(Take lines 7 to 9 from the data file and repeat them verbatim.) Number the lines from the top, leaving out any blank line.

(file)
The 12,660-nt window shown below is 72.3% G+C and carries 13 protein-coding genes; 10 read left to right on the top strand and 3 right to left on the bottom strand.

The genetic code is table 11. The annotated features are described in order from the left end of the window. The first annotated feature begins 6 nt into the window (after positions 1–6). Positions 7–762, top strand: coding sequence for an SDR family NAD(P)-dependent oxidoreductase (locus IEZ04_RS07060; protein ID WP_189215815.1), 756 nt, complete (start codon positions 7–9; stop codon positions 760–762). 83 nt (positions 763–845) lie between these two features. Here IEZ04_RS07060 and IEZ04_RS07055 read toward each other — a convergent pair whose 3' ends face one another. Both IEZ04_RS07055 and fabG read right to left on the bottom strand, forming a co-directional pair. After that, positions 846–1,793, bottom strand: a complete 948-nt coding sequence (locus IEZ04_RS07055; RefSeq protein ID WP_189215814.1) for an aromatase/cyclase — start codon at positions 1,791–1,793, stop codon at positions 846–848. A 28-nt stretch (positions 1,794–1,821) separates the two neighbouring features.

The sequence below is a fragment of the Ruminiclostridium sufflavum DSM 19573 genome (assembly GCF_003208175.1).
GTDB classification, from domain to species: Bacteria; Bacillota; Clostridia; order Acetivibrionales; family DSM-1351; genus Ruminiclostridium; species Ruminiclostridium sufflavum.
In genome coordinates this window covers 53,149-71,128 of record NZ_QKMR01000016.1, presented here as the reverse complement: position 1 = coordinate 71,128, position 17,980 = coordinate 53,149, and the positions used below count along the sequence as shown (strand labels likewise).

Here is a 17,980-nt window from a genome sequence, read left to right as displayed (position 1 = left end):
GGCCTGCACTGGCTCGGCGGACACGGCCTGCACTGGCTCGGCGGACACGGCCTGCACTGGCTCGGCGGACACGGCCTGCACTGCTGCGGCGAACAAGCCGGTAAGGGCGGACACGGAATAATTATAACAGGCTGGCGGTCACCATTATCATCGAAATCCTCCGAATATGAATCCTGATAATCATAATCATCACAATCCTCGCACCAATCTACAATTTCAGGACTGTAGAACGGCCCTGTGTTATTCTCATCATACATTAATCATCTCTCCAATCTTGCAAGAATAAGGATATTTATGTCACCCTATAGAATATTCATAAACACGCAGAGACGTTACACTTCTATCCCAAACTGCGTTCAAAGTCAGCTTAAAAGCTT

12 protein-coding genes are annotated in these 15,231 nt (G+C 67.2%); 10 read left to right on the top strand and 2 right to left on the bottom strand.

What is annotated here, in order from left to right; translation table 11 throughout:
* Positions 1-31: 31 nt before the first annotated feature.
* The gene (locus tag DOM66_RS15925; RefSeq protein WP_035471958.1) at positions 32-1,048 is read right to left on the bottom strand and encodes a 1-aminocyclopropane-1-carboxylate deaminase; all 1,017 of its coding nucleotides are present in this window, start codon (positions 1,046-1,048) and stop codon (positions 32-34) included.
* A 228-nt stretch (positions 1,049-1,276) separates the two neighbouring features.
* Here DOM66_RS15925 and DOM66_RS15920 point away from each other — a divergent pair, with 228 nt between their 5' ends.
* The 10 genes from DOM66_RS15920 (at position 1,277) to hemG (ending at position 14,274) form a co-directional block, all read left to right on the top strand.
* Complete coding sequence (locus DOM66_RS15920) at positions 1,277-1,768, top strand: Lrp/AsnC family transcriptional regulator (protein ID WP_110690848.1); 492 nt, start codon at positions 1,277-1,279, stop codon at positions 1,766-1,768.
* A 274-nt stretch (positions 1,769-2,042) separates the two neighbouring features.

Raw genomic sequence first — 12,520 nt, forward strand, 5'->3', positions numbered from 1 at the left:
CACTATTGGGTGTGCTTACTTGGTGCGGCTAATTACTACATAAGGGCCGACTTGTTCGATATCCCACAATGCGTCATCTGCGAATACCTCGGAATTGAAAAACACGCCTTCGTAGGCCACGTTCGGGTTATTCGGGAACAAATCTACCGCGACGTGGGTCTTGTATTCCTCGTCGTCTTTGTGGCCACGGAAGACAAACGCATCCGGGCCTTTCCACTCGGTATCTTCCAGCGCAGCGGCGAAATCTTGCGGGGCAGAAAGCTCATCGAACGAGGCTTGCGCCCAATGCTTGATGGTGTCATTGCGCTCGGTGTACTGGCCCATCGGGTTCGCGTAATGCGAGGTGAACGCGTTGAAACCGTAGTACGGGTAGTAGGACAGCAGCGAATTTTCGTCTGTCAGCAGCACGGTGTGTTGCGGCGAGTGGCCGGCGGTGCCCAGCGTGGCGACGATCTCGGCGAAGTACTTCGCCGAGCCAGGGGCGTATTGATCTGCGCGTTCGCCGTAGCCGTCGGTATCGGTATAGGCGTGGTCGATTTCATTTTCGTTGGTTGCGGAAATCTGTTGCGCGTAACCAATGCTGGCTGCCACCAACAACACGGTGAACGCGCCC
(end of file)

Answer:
GGCCTGCACTGGCTCGGCGGACACGGCCTGCACTGGCTCGGCGGACACGGCCTGCACTGGCTCGGCGGACACGGCCTGCACTGCTGCGGCGAACAAGCCGGTAAGGGCGGACACGGAATAATTATAACAGGCTGGCGGTCACCATTATCATCGAAATCCTCCGAATATGAATCCTGATAATCATAATCATCACAATCCTCGCACCAATCTACAATTTCAGGACTGTAGAACGGCCCTGTGTTATTCTCATCATACATTAATCATCTCTCCAATCTTGCAAGAATAAGGATATTTATGTCACCCTATAGAATATTCATAAACACGCAGAGACGTTACACTTCTATCCCAAACTGCGTTCAAAGTCAGCTTAAAAGCTT

12 protein-coding genes are annotated in these 15,231 nt (G+C 67.2%); 10 read left to right on the top strand and 2 right to left on the bottom strand.

What is annotated here, in order from left to right; translation table 11 throughout: